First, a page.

Many have been speculating as to why Lou Lamoriello signed Ilya Kovalchuk to a 17-year deal. The conclusion that most have come to is that he was trying to work the system. He signed Kovalchuk to a deal that would give the player the money he wanted and wouldn’t put the team over the salary cap.
However, I think there could be something else to the story – another reason why Lou created such an interesting contract structure – and it all comes from his quote of, "We shouldn’t have these [types of contracts]."
It’s no surprise that Lou found the loophole to exploit. He did have a hand in creating the CBA, after all. If anyone knows where the holes are, he does.
And it’s been well documented that he’s been critical of the long contracts that seem to be fashionable these days. He didn’t like the Hossa deal, he didn’t like the Pronger deal, and I’m sure he likely didn’t like the Kovalchuk deal – which is what he said after he signed him (see quote above).
Lou is a very shrewd general manager. I think everyone can agree on that. He’s managed the Devils to three Stanley Cups within ten years – 1995, 2000, and 2003 – which is no small feat. There’s a reason why he had a hand in writing up the current CBA.
I think – and this is all pure speculation on my part – that Lou was trying to make a point about long contracts. In fact, I think he intentionally pushed the bounds of absurdity in order to bring attention to the issue. I don’t think he really expected the NHL to approve Kovalchuk’s contract.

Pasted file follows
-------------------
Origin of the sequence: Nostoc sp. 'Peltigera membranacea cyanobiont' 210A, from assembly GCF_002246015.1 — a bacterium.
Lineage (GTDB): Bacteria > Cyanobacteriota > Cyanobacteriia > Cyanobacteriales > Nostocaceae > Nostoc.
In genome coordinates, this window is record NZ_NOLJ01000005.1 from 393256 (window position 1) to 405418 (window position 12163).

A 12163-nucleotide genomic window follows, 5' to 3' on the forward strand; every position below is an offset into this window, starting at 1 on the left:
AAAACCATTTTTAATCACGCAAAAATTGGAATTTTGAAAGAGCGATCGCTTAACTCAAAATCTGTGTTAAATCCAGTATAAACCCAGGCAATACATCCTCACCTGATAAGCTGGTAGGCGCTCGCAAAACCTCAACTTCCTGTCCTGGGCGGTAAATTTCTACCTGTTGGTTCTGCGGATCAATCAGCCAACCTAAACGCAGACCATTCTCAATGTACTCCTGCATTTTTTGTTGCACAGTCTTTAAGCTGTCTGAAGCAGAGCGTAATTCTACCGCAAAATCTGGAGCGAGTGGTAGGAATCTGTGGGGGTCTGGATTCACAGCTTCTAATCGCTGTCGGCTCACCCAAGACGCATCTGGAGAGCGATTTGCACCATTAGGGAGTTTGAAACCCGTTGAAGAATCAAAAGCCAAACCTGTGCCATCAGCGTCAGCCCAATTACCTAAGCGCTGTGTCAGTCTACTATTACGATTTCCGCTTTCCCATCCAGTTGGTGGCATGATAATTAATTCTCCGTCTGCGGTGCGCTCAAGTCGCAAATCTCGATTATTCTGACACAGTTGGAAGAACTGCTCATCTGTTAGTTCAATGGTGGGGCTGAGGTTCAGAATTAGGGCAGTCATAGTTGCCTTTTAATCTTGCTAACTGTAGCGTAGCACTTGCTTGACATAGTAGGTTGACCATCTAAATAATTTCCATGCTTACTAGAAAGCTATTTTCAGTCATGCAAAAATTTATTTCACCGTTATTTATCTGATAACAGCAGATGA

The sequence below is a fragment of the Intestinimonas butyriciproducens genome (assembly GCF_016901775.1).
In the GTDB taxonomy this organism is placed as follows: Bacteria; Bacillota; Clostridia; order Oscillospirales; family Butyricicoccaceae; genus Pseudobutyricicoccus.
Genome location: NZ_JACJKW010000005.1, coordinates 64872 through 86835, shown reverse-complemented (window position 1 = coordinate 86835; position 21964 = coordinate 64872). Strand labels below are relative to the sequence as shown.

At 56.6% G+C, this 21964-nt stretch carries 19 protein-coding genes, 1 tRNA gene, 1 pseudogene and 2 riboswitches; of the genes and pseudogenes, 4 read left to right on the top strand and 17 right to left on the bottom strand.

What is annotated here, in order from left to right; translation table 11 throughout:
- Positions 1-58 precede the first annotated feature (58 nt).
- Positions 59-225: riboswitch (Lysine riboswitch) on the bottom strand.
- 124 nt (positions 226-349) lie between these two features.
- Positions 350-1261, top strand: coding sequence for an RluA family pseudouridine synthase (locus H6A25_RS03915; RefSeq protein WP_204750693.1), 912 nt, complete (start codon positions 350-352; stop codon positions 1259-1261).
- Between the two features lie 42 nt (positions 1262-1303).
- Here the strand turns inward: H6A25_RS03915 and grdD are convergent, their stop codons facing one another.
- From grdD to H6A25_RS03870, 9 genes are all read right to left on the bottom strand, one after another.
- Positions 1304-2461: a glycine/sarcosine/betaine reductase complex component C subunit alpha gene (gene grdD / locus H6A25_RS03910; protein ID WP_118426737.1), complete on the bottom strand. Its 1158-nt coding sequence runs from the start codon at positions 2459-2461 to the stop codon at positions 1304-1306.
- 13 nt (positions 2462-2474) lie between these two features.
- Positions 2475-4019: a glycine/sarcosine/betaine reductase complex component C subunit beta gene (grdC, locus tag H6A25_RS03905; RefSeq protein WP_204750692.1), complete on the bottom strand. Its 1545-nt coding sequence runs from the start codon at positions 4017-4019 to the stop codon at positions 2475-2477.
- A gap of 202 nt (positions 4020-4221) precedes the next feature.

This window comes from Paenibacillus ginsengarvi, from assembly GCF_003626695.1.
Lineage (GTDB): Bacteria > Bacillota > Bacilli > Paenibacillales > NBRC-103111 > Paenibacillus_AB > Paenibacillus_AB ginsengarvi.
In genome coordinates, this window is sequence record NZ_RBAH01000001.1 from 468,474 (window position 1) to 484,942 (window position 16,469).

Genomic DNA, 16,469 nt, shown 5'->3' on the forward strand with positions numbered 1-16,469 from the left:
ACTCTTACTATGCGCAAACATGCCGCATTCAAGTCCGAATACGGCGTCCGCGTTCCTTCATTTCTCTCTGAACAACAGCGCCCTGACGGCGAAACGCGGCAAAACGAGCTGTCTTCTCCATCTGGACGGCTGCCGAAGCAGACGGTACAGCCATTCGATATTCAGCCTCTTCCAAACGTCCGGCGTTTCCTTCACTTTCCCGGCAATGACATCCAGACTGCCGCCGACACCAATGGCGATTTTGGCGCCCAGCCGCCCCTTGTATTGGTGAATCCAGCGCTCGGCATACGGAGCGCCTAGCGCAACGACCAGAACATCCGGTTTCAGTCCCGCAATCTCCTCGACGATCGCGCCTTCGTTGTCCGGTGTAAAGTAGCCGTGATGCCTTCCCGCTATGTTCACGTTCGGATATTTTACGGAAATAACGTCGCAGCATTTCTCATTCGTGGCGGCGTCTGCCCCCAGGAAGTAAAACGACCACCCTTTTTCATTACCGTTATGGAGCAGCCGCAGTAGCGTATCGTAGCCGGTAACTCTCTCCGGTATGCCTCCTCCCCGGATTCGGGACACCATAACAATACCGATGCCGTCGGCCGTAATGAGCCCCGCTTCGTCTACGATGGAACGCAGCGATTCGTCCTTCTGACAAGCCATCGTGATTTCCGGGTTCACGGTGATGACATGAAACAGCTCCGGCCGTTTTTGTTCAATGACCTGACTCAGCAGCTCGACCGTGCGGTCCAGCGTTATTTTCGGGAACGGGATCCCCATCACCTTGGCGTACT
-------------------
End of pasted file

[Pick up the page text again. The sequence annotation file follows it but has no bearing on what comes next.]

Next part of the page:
Yes, he was quoted as saying, "We are extremely disappointed that the NHL has decided to reject the contract of Ilya Kovalchuk." He doesn’t say why he’s disappointed, however. People are assuming that he’s disappointed because it didn’t go through, which is the logical assumption.
But, perhaps he was instead disappointed that the NHL would allow the other long contracts to stand when wouldn’t let his lesson in absurdity go through. It’s a fine distinction, but a distinction, nonetheless. Why should they allow Marian Hossa’s, Henrik Zetterberg’s, and Roberto Luongo’s contracts to stand when they won’t let Kovalchuk’s?
And, if that’s actually the case, then Lou may have a point. What really is the difference? There’s no guarantee that any player will continue playing next year, let alone 10 or 12 years from now. Hockey is a dangerous sport, and many players are knocked out of the game every year due to career-ending injuries.
After all, that would’ve been like signing Eric Lindros to a 12-year, $100 million contract when he was 30.